Monsanto unapproved GMO wheat govt-stored up to 2011

from Monsanto’s unapproved GMO wheat, which made its way onto an Oregon field and is feared to have contaminated US wheat supplies, was stored
at a US government-controlled facility until at least late 2011.

The confirmation that the controversial strain of wheat was
stored at the National Center for Genetic Resources Preservation
in Fort Collins, Colorado, comes as US Department of Agriculture
(USDA) investigates how the unapproved wheat ended up in an
Oregon field this spring. 

The documents detailing shipments of the bioengineered wheat
received by Reuters consist of correspondence between Monsanto
and the Colorado facility. The site can store seeds for decades
while retaining their viability, much longer than is possible
with conventional storage. 

Monsanto insists the contamination of the field was sabotage. The company suggested earlier that
someone was able to secretly access bioengineered wheat, which
had been made resistant to Roundup, a Monsanto-sold pesticide,
and planted it in the Oregon field to damage Monsanto’s work with
biotech crops. 

The USDA announcement of the discovered bioengineered wheat on an 80-acre farm in
Oregon opened up a probe into the matter. 

The plant was developed by Monsanto between 1998 and 2005, but
was never approved or made into a commercial product.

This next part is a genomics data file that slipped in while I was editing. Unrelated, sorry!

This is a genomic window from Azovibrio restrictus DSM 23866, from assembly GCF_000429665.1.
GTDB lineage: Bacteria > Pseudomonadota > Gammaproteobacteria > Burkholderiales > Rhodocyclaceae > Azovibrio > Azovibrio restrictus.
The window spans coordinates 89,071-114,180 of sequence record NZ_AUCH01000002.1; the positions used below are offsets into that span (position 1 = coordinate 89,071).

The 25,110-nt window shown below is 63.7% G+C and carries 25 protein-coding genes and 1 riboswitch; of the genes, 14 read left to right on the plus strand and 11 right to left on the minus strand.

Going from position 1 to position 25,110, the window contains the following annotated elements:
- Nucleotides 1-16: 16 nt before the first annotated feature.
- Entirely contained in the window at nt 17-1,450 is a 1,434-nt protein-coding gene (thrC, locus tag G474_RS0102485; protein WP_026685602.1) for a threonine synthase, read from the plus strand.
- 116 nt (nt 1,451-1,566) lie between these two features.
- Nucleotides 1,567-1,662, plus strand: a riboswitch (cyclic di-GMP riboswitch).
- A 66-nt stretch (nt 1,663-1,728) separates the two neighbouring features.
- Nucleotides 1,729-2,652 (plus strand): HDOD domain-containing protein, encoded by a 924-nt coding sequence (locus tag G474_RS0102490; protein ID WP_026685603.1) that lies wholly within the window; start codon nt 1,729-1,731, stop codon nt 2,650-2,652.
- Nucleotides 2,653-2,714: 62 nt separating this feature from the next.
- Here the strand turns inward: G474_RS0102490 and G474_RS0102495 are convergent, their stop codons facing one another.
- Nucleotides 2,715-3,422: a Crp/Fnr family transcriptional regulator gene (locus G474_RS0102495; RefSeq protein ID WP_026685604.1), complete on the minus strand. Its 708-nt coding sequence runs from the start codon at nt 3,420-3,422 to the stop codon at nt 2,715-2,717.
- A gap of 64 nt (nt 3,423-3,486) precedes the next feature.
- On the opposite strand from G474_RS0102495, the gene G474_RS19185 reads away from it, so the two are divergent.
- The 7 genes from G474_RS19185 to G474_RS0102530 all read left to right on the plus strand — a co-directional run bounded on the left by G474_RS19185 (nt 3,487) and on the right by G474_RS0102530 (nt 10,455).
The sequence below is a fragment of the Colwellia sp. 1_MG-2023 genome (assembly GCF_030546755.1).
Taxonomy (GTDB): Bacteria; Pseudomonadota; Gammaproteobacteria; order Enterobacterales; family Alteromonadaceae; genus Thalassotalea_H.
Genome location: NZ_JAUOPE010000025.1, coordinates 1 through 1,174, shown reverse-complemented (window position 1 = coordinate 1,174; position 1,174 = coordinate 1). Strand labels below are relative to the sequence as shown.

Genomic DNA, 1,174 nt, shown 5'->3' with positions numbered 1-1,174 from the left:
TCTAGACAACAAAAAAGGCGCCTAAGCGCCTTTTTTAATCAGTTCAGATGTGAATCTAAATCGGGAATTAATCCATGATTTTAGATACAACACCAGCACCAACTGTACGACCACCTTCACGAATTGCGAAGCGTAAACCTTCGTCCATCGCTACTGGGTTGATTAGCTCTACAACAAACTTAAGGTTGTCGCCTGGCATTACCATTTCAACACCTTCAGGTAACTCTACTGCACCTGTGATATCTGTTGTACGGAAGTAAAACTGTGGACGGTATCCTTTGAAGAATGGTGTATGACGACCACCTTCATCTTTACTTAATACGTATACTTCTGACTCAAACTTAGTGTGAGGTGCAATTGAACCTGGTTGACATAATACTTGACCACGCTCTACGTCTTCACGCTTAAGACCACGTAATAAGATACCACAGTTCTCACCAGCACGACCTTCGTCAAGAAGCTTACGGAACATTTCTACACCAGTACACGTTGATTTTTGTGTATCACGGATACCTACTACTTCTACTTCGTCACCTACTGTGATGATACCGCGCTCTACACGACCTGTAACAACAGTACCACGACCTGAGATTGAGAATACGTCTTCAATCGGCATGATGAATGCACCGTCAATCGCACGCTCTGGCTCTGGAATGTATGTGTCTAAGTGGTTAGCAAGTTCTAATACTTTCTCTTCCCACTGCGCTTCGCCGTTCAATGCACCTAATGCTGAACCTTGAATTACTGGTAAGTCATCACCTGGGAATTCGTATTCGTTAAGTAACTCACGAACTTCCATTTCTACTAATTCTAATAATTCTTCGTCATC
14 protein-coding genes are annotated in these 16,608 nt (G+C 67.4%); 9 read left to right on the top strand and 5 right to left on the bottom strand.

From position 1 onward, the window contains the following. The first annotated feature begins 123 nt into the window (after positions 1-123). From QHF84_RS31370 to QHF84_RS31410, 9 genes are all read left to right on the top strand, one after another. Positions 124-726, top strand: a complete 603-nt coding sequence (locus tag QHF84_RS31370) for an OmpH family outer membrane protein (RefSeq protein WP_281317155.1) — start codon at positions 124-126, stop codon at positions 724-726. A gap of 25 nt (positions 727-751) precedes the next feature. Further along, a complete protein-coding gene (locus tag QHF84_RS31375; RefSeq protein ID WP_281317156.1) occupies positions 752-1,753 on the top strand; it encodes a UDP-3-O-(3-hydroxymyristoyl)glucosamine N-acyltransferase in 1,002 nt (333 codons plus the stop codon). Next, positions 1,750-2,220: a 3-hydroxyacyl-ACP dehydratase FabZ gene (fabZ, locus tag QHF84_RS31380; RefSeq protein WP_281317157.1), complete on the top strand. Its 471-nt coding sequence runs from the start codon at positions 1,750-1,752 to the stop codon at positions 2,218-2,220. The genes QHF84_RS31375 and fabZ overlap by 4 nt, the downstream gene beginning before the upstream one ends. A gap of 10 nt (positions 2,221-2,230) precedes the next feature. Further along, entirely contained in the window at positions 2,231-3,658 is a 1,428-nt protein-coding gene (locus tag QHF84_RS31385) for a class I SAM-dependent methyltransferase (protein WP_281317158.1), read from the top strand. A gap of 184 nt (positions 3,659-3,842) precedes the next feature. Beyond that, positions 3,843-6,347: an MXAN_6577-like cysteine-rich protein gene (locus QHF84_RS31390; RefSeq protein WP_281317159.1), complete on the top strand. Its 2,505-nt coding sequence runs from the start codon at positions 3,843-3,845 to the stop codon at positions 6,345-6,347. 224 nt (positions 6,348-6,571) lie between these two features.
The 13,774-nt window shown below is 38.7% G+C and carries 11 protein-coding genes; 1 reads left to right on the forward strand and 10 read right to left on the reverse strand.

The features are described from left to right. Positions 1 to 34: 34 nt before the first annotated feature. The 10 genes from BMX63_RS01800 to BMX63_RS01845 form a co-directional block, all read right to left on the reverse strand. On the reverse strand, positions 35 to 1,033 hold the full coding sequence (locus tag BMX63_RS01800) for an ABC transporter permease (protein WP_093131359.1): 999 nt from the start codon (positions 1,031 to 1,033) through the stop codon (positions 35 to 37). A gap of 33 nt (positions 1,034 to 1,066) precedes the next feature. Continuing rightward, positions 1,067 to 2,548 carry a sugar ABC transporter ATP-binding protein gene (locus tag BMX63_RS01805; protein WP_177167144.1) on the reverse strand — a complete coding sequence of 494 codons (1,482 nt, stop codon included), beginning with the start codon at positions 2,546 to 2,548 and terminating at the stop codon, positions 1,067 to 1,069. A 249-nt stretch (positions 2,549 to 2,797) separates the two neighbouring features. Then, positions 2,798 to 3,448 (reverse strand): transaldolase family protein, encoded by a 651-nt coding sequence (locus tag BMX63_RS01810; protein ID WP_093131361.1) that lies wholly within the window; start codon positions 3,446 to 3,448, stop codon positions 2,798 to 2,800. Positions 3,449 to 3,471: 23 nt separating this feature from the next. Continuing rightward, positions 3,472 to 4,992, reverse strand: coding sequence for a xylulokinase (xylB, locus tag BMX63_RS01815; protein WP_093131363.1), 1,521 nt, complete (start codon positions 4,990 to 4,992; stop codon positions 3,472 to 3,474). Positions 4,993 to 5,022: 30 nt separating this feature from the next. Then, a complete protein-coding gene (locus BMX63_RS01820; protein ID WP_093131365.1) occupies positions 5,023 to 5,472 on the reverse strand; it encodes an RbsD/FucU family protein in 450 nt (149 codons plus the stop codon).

The company has thus far failed to determine how the crop entered
the environment,
and insisted that all genetically-modified seeds
stored at the high-tech Colorado facility were incinerated on
January 5, 2012. 

“At our direction, the seed was destroyed … as it was old
material and we had no plans for its future use,” said
Monsanto spokesman Thomas Helscher. 

The seed storage at Fort Collins received 43 physical containers
of Monsanto’s wheat that contained more than 1,000 unique
varieties, documents reveal. 

Some of the wheat was also stored at Monsanto’s facilities in St.
Louis, Missouri. 

The USDA is currently trying to confirm that all Monsanto seeds
were accounted for and destroyed as the company reports. 

The agency is investigating how Monsanto’s GMO wheat was handled
when transferred to Fort Collins in late 2004 and early 2005
after the contract for the storage of wheat was set in November

At the time Monsanto was in the process of shutting down work
with the so-called ‘Roundup Ready’ wheat. 

There is no indication that the GMO wheat made it to commercial
supplies, but it cannot be held responsible for wheat sent
, USDA spokesman Ed Curlett said. 

The contamination scandal has hurt US grain exports, as Japan and South Korea issued import restrictions in the wake of the discovery. US farmers have filed several lawsuits seeking damages
from Monsanto. 

There had been worldwide protests held against GMO-companies, primarily
Monsanto, which is viewed globally as a champion of bioengineered

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